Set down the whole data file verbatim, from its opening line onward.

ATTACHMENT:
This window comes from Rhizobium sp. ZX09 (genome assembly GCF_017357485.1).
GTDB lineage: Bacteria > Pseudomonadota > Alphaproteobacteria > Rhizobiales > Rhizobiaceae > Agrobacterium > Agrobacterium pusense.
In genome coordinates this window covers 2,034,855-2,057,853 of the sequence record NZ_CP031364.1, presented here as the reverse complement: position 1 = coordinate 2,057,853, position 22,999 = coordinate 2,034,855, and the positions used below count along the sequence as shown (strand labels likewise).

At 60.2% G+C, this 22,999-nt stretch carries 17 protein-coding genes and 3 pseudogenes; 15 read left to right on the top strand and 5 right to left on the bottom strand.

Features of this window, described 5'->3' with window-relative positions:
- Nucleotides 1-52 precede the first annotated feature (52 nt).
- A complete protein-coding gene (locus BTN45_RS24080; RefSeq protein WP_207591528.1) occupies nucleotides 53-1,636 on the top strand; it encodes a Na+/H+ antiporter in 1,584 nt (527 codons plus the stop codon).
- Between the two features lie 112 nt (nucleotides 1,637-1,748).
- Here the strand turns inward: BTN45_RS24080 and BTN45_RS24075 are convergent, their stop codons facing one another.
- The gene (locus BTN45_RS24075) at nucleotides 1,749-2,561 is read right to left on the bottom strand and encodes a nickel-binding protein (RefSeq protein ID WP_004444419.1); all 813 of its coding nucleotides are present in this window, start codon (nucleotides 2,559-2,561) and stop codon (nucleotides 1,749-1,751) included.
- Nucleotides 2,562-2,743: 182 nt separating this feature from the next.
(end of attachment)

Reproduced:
This window comes from Rhizobium sp. ZX09 (genome assembly GCF_017357485.1).
GTDB lineage: Bacteria > Pseudomonadota > Alphaproteobacteria > Rhizobiales > Rhizobiaceae > Agrobacterium > Agrobacterium pusense.
In genome coordinates this window covers 2,034,855-2,057,853 of the sequence record NZ_CP031364.1, presented here as the reverse complement: position 1 = coordinate 2,057,853, position 22,999 = coordinate 2,034,855, and the positions used below count along the sequence as shown (strand labels likewise).

At 60.2% G+C, this 22,999-nt stretch carries 17 protein-coding genes and 3 pseudogenes; 15 read left to right on the top strand and 5 right to left on the bottom strand.

Features of this window, described 5'->3' with window-relative positions:
- Nucleotides 1-52 precede the first annotated feature (52 nt).
- A complete protein-coding gene (locus BTN45_RS24080; RefSeq protein WP_207591528.1) occupies nucleotides 53-1,636 on the top strand; it encodes a Na+/H+ antiporter in 1,584 nt (527 codons plus the stop codon).
- Between the two features lie 112 nt (nucleotides 1,637-1,748).
- Here the strand turns inward: BTN45_RS24080 and BTN45_RS24075 are convergent, their stop codons facing one another.
- The gene (locus BTN45_RS24075) at nucleotides 1,749-2,561 is read right to left on the bottom strand and encodes a nickel-binding protein (RefSeq protein ID WP_004444419.1); all 813 of its coding nucleotides are present in this window, start codon (nucleotides 2,559-2,561) and stop codon (nucleotides 1,749-1,751) included.
- Nucleotides 2,562-2,743: 182 nt separating this feature from the next.